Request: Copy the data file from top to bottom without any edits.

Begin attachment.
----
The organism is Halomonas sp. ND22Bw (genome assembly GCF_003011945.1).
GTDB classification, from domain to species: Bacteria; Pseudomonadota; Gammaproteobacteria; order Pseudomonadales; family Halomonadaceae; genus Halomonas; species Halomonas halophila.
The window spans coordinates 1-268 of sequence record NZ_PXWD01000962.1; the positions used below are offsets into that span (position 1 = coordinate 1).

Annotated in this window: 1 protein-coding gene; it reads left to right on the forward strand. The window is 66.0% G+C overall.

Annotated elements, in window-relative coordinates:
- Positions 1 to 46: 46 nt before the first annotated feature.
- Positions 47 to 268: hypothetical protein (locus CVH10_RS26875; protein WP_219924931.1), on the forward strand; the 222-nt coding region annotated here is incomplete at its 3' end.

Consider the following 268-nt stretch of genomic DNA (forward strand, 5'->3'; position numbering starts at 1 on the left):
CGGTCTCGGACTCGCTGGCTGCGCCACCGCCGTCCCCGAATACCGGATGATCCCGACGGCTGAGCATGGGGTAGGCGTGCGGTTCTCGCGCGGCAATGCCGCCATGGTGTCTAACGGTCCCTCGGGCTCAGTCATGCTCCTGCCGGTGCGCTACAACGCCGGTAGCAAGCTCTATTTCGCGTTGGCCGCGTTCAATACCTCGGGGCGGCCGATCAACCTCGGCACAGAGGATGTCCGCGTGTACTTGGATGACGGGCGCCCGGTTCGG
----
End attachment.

The organism is Halomonas sp. ND22Bw (genome assembly GCF_003011945.1).
GTDB classification, from domain to species: Bacteria; Pseudomonadota; Gammaproteobacteria; order Pseudomonadales; family Halomonadaceae; genus Halomonas; species Halomonas halophila.
The window spans coordinates 1-268 of sequence record NZ_PXWD01000962.1; the positions used below are offsets into that span (position 1 = coordinate 1).

Annotated in this window: 1 protein-coding gene; it reads left to right on the forward strand. The window is 66.0% G+C overall.

Annotated elements, in window-relative coordinates:
- Positions 1 to 46: 46 nt before the first annotated feature.
- Positions 47 to 268: hypothetical protein (locus CVH10_RS26875; protein WP_219924931.1), on the forward strand; the 222-nt coding region annotated here is incomplete at its 3' end.

Consider the following 268-nt stretch of genomic DNA (forward strand, 5'->3'; position numbering starts at 1 on the left):
CGGTCTCGGACTCGCTGGCTGCGCCACCGCCGTCCCCGAATACCGGATGATCCCGACGGCTGAGCATGGGGTAGGCGTGCGGTTCTCGCGCGGCAATGCCGCCATGGTGTCTAACGGTCCCTCGGGCTCAGTCATGCTCCTGCCGGTGCGCTACAACGCCGGTAGCAAGCTCTATTTCGCGTTGGCCGCGTTCAATACCTCGGGGCGGCCGATCAACCTCGGCACAGAGGATGTCCGCGTGTACTTGGATGACGGGCGCCCGGTTCGG